We had a little trouble finding the Alexandria Desert Road. We followed the signs on the Ring Road until it simply petered out. We had to backtrack to the last main exit, crossing over the centre of the highway twice, once in front of the police who made no comment. This led to the Alexandria Agricultural road and finally onto the Desert Road. The first stop was the toll booth about 30k from Cairo where we paid our LE3 and received a promotional bottle of Fayrouz (a carbonated fruit drink). The second stop was at 38k from Cairo. The engine stopped. Pieter glided to the verge and started the car. Great. Then he put it into first gear and raised the clutch pedal. The engine stopped. Eventually he phoned our friendly flatbed service provider to take us back to Cairo. We had to wait a couple of hours for Ahab to arrive. I think Ahab must be the only flatbed driver in the company. In the meantime we had food and water for our journey so we were quite comfortable. It seemed much cooler than Cairo with a nice soft breeze. By the time Ahab arrived we had realised we were very close to Cairo and the price quoted for the tow, which we had accepted, was way too high. Eventually Pieter negotiated a reasonable price and Grom was loaded onto the flatbed. I was concerned that the whole back of the truck was tilted to one side and realised that the flatbed had not been caught properly in its support stays when it was lowered into position. I showed this to Ahab and he tried to fix it but eventually decided that the verge was sloped to one side and we should move to a flat verge. He drove off and turned at a designated U-turn and parked on a slight downhill but flat verge.
Then the fun started. He moved the flatbed up and back to redo the forward and down motion and bed it properly. Except one of the hydraulic shafts that raise and lower the flatbed came off. There is one on each side of the flat bed. Grom was taken off the flat bed and the shaft put back on. When Ahab again raised the flatbed (without Grom to test it), the shaft came off again. Eventually with lots of help from Pieter and after trying brute force and other measures both hydraulic shafts were wired to their support using some wire found by the roadside. This time the flat bed went into the correct slot. Thus we proceeded to Hossam in Maadi, grabbed the last of our belongings packed that morning and returned to our room at Ismailia House Hotel.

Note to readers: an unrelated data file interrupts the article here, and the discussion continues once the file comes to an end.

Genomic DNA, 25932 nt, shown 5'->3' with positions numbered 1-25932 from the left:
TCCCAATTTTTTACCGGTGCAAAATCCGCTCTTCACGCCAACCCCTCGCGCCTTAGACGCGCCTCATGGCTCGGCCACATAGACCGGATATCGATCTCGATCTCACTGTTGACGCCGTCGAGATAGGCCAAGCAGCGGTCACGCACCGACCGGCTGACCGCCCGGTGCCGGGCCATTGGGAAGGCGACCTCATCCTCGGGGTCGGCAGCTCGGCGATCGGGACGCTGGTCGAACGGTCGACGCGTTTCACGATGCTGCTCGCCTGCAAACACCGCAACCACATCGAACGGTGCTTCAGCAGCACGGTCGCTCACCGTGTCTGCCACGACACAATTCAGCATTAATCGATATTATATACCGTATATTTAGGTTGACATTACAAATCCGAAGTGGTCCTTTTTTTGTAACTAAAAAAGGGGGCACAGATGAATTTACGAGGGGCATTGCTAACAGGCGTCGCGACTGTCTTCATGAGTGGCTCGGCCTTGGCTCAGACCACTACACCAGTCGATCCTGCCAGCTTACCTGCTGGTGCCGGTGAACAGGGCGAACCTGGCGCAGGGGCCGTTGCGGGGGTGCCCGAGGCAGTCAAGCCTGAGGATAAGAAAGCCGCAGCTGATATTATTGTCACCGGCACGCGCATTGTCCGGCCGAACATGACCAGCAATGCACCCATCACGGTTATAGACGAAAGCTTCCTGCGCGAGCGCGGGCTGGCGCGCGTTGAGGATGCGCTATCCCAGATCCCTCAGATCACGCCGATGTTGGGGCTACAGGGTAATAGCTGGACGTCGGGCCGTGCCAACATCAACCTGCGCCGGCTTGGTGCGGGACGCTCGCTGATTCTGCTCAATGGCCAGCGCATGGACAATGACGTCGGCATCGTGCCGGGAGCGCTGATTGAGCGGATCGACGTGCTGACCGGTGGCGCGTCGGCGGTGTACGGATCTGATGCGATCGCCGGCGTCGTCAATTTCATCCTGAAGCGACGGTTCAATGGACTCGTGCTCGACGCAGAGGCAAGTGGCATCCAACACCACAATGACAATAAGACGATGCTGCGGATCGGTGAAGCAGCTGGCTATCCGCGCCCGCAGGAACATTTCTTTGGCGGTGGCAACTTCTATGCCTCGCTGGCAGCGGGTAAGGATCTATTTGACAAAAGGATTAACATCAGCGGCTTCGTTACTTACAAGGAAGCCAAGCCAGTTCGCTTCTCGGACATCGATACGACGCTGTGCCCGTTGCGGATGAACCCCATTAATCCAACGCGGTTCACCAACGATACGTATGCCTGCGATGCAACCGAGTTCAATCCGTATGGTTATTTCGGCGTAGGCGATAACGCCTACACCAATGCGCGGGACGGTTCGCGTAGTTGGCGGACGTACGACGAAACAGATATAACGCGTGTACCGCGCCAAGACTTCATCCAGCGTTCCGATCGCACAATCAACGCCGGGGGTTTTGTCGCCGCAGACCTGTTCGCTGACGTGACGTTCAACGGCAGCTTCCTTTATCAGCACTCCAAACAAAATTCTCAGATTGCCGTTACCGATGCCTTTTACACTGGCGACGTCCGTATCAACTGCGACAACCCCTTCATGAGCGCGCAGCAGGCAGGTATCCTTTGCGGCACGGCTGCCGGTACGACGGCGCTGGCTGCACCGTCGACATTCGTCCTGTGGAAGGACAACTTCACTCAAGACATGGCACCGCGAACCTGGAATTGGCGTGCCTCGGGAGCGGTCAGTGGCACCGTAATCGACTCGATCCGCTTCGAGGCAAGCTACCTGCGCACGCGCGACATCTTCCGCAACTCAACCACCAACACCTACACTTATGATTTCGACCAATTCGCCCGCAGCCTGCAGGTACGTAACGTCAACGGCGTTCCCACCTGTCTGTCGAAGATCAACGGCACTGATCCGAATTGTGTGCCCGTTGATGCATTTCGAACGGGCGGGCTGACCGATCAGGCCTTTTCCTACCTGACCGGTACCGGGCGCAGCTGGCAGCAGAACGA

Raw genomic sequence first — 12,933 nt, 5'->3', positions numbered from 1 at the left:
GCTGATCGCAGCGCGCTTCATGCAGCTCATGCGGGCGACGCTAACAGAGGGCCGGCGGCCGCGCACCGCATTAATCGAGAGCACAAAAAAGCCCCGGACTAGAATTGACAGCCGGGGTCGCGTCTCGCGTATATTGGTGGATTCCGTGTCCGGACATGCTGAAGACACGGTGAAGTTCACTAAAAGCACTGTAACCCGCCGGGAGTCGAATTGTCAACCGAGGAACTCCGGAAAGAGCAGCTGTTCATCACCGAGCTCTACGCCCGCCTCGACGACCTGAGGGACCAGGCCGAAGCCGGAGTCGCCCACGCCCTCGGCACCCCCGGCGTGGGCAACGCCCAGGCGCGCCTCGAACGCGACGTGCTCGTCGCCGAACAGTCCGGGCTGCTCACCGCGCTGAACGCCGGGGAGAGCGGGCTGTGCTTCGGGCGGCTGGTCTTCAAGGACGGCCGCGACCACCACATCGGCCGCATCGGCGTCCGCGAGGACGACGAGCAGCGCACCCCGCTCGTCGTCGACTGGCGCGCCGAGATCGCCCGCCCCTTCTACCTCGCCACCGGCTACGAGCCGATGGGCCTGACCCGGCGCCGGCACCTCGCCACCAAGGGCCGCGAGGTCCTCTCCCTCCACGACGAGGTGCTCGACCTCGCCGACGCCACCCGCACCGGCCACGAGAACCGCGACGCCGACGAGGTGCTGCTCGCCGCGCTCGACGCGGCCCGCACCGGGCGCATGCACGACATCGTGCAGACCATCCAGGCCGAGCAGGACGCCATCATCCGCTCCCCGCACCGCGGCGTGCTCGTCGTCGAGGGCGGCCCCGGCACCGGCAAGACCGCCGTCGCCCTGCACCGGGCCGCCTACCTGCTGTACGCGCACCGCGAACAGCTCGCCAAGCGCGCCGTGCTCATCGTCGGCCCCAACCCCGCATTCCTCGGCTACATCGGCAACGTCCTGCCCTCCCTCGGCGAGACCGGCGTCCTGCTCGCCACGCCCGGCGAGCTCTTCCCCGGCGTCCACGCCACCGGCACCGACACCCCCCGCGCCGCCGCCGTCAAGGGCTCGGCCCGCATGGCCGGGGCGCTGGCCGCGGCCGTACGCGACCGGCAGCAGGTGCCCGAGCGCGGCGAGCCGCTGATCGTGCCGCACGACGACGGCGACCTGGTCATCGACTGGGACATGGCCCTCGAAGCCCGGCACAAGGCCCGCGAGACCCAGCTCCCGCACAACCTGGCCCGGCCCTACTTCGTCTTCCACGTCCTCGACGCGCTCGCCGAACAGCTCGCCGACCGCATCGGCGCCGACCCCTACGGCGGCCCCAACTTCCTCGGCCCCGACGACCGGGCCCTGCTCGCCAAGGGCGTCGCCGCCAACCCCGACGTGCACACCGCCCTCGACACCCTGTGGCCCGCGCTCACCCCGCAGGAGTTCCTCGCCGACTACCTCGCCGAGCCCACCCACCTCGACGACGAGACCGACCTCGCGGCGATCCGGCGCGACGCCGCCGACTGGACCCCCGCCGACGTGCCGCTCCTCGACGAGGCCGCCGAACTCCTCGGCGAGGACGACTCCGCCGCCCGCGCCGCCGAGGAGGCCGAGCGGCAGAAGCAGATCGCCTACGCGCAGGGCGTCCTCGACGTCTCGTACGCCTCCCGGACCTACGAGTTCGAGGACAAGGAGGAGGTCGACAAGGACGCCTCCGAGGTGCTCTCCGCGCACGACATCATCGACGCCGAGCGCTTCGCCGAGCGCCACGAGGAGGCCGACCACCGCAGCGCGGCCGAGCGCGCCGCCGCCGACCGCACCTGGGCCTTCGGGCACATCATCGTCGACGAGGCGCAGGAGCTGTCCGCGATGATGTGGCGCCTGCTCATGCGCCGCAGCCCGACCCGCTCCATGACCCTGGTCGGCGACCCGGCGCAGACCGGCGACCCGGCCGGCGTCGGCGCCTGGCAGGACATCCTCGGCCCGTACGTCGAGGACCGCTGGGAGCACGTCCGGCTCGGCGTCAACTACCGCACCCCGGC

At least we had a very nice dinner at Bon Appetit.
Trivial information: Ahab now has a second daughter, born sometime in the last two months. Carrefour is a French chain of hypermarkets. We passed a branch on the desert road. We now understand why the sign on the ring road in Cairo did not say Carrefour but Maadi City Centre. When we went yesterday to stock up we went past the turnoff because we did not want to go to the centre of Maadi. Of course we had to go on a huge diversion to get back to the Maadi City Centre turnoff. Maadi City Centre is the name of the mall where the Cairo branch of Carrefour is located.
Saturday 27 August to Monday 12 September 2005, Cairo
The gear box needs repair and parts have to be ordered from England. Here we go again!
Week 11 - the gearbox was removed and inspected, the parts ordered from England, paid for and delivered to customs in Cairo.
When the gearbox was taken apart, it was obvious that
there was extreme damage. The pinion shaft and lay shaft had to be replaced.
ball bearings were as good as pulverized. It is difficult to believe that this damage was done over a distance of only 25.000 km and Land Rover Egypt said the gear box was fine!.
Week 12 - We paid customs duty on Monday and the parts were to be delivered on Tuesday. DHL took them to Hossam but refused to hand them over because Ann Vrolijk was not there! This was a new one on us. Pieter took matters into our own hands, we went to the airport, I signed for the parts even though Pieter could have just as easily done so (duh!), picked up the parts and delivered them personally to Hossam by Tuesday night. Just as well taxi fares are cheap. Hossam worked on it Wednesday and Thursday. Friday is the start of the new week, so we are now into another week.
Week 13 - We have another month to enter Libya. The gear box was put together and fitted by Monday and tomorrow, Tuesday, we will go for a test drive up towards Israel.
We found the fish restaurant again, it is El Nil Fisheries and Restaurant. We also found another restaurant, Le Grillion which widens our eating choices although Bon Appetit is still the favorite.
We also went to a huge mall, City Stars in Heliopolis, the largest in Africa. They have all the food chains and a restaurant with the most delicious cakes you can imagine. It is called Les Quatre Saisons. The restaurant also has a really good pizza, thin crust, lots of topping, similar to the one in Addis Abeba. The mall has plenty of shops for clothing and furnishings, a cinema with both Arabic and English films and a huge area with all sorts of kiddies rides and game stations. A hypermarket is being opened soon.